Donald Trump and his company inflated the value of his assets by as much as $2.2 billion in a single year, according to a court filing by New York’s attorney general urging a judge to find the former president liable for fraud before a trial set to start in October.
(Bloomberg) — Donald Trump and his company inflated the value of his assets by as much as $2.2 billion in a single year, according to a court filing by New York’s attorney general urging a judge to find the former president liable for fraud before a trial set to start in October.
The evidence that Trump persistently inflated his net wealth from 2011 to 2021 to dupe banks and insurers into giving him better terms on financial transactions is so extensive that the state should immediately be granted “summary judgment” on its fraud claim against the former president, New York Attorney General Letitia James said Wednesday in a court filing.
The new evidence was released as part of the 2022 suit against Trump, in which James alleges the former president and his sprawling real estate company, the Trump Organization, falsified business records and issued false financial statements that inflated his assets. Even if the judge rules Trump is liable, he would still have to face a scheduled trial in Manhattan on Oct. 2 for other claims in the suit.
The trial isn’t related to the four criminal prosecutions Trump faces. While civil cases pose no risk of jail, a loss for Trump in the fraud suit could result in a $250 million payout to the state and a ban on Trump serving as a director of any New York-based company. His adult sons, Donald Trump Jr. and Eric Trump, are also defendants.
Read More: These Are the Trump Assets at the Center of N.Y. Fraud Suit
Trump, who is seeking to return to the White House in 2024 and is the Republican Party’s front-runner, denies wrongdoing and argues all of the lawsuits and prosecutions he faces are part of a coordinated “witch hunt” by Democrats to undermine his campaign.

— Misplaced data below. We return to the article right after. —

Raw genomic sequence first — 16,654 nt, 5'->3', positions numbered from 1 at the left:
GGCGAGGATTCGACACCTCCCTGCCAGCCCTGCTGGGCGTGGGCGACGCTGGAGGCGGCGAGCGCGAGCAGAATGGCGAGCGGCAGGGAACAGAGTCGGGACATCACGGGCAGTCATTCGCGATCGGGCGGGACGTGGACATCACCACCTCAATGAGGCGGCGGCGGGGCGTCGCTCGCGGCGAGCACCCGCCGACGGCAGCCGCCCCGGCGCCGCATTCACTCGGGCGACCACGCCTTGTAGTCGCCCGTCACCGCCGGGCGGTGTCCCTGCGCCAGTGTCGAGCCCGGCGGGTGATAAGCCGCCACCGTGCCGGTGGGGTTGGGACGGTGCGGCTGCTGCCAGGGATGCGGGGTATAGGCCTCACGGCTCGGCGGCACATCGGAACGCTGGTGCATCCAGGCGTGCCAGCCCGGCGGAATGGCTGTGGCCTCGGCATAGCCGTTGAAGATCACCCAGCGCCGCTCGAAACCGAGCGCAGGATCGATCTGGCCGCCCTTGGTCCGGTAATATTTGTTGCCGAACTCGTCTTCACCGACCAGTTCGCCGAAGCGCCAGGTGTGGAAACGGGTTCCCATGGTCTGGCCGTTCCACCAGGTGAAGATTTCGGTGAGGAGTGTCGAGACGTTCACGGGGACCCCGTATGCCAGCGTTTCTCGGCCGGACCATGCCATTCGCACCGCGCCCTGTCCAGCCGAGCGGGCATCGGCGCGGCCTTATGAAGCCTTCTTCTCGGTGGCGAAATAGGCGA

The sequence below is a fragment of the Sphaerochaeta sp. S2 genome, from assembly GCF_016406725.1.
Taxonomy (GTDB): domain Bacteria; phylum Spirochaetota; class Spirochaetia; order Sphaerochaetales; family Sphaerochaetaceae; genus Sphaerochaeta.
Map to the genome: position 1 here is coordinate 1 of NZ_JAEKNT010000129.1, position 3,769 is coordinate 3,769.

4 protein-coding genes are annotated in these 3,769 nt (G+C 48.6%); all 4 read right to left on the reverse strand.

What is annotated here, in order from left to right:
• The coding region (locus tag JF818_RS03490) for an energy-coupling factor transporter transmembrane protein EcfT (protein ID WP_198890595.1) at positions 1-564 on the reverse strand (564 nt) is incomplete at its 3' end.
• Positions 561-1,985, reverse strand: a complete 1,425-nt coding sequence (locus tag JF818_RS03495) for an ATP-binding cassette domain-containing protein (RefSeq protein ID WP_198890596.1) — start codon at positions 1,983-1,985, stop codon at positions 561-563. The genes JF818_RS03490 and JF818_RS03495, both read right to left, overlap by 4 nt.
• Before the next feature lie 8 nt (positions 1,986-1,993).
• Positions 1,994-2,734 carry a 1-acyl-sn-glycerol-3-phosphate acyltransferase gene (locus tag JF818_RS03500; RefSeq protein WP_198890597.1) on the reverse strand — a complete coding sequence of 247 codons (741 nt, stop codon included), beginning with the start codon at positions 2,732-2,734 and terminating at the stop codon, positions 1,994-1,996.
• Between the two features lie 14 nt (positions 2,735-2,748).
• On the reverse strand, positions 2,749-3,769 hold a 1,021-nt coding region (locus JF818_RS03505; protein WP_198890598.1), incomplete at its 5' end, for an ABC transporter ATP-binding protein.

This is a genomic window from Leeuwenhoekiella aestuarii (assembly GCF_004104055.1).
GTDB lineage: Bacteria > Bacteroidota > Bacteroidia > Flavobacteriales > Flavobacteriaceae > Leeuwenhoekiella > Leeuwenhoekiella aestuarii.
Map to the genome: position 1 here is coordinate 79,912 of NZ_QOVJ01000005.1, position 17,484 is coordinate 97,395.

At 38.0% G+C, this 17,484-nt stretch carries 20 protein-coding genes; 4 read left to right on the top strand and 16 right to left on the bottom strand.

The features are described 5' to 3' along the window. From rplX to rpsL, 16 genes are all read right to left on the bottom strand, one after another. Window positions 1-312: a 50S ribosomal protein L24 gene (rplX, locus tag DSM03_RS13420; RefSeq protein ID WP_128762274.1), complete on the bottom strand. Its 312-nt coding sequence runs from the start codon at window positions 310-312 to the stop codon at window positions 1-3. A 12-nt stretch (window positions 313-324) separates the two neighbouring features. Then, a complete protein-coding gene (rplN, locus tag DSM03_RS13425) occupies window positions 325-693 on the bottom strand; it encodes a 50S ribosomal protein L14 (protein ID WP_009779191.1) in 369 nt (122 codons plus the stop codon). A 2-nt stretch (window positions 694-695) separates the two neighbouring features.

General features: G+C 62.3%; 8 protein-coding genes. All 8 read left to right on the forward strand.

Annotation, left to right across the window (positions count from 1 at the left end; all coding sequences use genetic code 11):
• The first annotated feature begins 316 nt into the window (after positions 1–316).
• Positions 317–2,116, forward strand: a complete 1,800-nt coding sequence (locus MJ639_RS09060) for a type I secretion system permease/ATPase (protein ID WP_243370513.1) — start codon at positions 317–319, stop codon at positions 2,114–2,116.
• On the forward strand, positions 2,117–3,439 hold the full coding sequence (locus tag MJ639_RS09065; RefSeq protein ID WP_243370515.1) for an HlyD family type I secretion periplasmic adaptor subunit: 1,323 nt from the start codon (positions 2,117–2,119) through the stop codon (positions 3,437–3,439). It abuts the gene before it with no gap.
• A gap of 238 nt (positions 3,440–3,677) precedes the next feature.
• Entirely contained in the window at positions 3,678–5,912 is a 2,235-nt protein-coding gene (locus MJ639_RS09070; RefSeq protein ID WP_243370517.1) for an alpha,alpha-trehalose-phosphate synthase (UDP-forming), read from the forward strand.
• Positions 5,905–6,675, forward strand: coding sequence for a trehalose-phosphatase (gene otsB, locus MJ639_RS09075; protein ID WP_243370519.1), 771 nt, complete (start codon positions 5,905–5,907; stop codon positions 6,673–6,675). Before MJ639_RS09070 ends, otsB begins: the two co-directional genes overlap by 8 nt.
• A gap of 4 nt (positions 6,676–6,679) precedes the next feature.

Trump’s lawyers on the case didn’t respond to messages seeking comment on Wednesday.
The former president, his adult sons and the company filed their own request asking the judge to rule in their favor without a trial. They argued New York’s attorney general “has spent considerable time and taxpayer dollars chasing after President Trump” and viewing his successful business transactions through “manipulated standards.”
James “has sought to reach the elite and insular marketplace of complex and profitable transactions between billionaire developers and major international banks and insurers without any evidence that the purported fraud had any negative impact on anyone, public or private,” Trump’s lawyer said in the filing.
‘Iceberg of Deception’
The attorney general said she is “prepared to expose at trial” that the assets targeted in her case are “just the tip of a much larger iceberg of deception” by Trump to inflate his net worth for a decade, based on the state’s own valuation and accounting experts, according to the filing.
“Mr. Trump’s net worth in any year between 2011 and 2021 would be no more than $2.6 billion, rather than the stated net worth of up to $6.1 billion, and likely considerably less if his properties were actually valued in full blown professional appraisals,” James said in the filing.
The attorney general said all she needs to win summary judgment on her fraud claim is to show that Trump’s statements of financial condition were false and misleading for a decade, and that he used the statements “repeatedly or persistently” in business transactions.
“The answer to both questions is a resounding ‘yes’ based on the mountain of undisputed evidence,” James said in the filing.
James sought to bolster her request with Trump’s testimony from an April deposition in the case, when he was asked about his role in the company. The former president testified that he became less involved in the business starting in 2015, when he first ran for president and his “role was gone.”
“I was virtually not involved at all,” Trump said, according to a transcript attached to James’s filing. “I rarely — I’d rarely have anything to do with anything having to do with the company. I wasn’t — I really wasn’t interested, believe it or not.”
Trump agreed that, as president, he was ultimately too busy for the company bearing his name, and that running the country was his top priority, including his talks with North Korea.
“I considered this the most important job in the world, saving millions of lives,” Trump said. “I think you would have nuclear holocaust, if I didn’t deal with North Korea. I think you would have a nuclear war, if I weren’t elected. And I think you might have a nuclear war now, if you want to know the truth.”
(Updates with Trump court filing.)
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